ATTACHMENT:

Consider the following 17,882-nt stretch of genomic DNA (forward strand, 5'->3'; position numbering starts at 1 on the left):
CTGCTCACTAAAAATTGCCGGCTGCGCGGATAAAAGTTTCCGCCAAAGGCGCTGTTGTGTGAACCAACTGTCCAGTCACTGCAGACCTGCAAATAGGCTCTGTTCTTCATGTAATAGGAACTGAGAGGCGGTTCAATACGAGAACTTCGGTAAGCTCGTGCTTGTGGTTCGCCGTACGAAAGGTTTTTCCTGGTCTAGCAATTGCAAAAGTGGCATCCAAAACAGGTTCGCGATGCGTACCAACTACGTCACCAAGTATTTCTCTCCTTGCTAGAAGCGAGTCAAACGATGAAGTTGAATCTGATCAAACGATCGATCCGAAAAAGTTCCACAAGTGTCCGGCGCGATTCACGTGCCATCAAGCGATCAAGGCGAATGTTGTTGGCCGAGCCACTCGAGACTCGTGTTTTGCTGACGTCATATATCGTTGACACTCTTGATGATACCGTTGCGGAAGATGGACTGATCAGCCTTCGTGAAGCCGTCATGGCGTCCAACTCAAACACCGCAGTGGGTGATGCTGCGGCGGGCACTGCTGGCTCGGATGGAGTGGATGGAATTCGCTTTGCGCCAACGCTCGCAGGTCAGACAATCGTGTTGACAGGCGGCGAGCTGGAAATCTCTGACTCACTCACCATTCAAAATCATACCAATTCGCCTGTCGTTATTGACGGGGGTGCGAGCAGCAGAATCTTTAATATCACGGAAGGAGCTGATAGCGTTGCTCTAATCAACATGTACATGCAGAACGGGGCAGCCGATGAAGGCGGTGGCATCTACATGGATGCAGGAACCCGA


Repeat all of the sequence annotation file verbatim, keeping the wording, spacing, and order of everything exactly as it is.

Consider the following 17,882-nt stretch of genomic DNA (forward strand, 5'->3'; position numbering starts at 1 on the left):
CTGCTCACTAAAAATTGCCGGCTGCGCGGATAAAAGTTTCCGCCAAAGGCGCTGTTGTGTGAACCAACTGTCCAGTCACTGCAGACCTGCAAATAGGCTCTGTTCTTCATGTAATAGGAACTGAGAGGCGGTTCAATACGAGAACTTCGGTAAGCTCGTGCTTGTGGTTCGCCGTACGAAAGGTTTTTCCTGGTCTAGCAATTGCAAAAGTGGCATCCAAAACAGGTTCGCGATGCGTACCAACTACGTCACCAAGTATTTCTCTCCTTGCTAGAAGCGAGTCAAACGATGAAGTTGAATCTGATCAAACGATCGATCCGAAAAAGTTCCACAAGTGTCCGGCGCGATTCACGTGCCATCAAGCGATCAAGGCGAATGTTGTTGGCCGAGCCACTCGAGACTCGTGTTTTGCTGACGTCATATATCGTTGACACTCTTGATGATACCGTTGCGGAAGATGGACTGATCAGCCTTCGTGAAGCCGTCATGGCGTCCAACTCAAACACCGCAGTGGGTGATGCTGCGGCGGGCACTGCTGGCTCGGATGGAGTGGATGGAATTCGCTTTGCGCCAACGCTCGCAGGTCAGACAATCGTGTTGACAGGCGGCGAGCTGGAAATCTCTGACTCACTCACCATTCAAAATCATACCAATTCGCCTGTCGTTATTGACGGGGGTGCGAGCAGCAGAATCTTTAATATCACGGAAGGAGCTGATAGCGTTGCTCTAATCAACATGTACATGCAGAACGGGGCAGCCGATGAAGGCGGTGGCATCTACATGGATGCAGGAACCCGA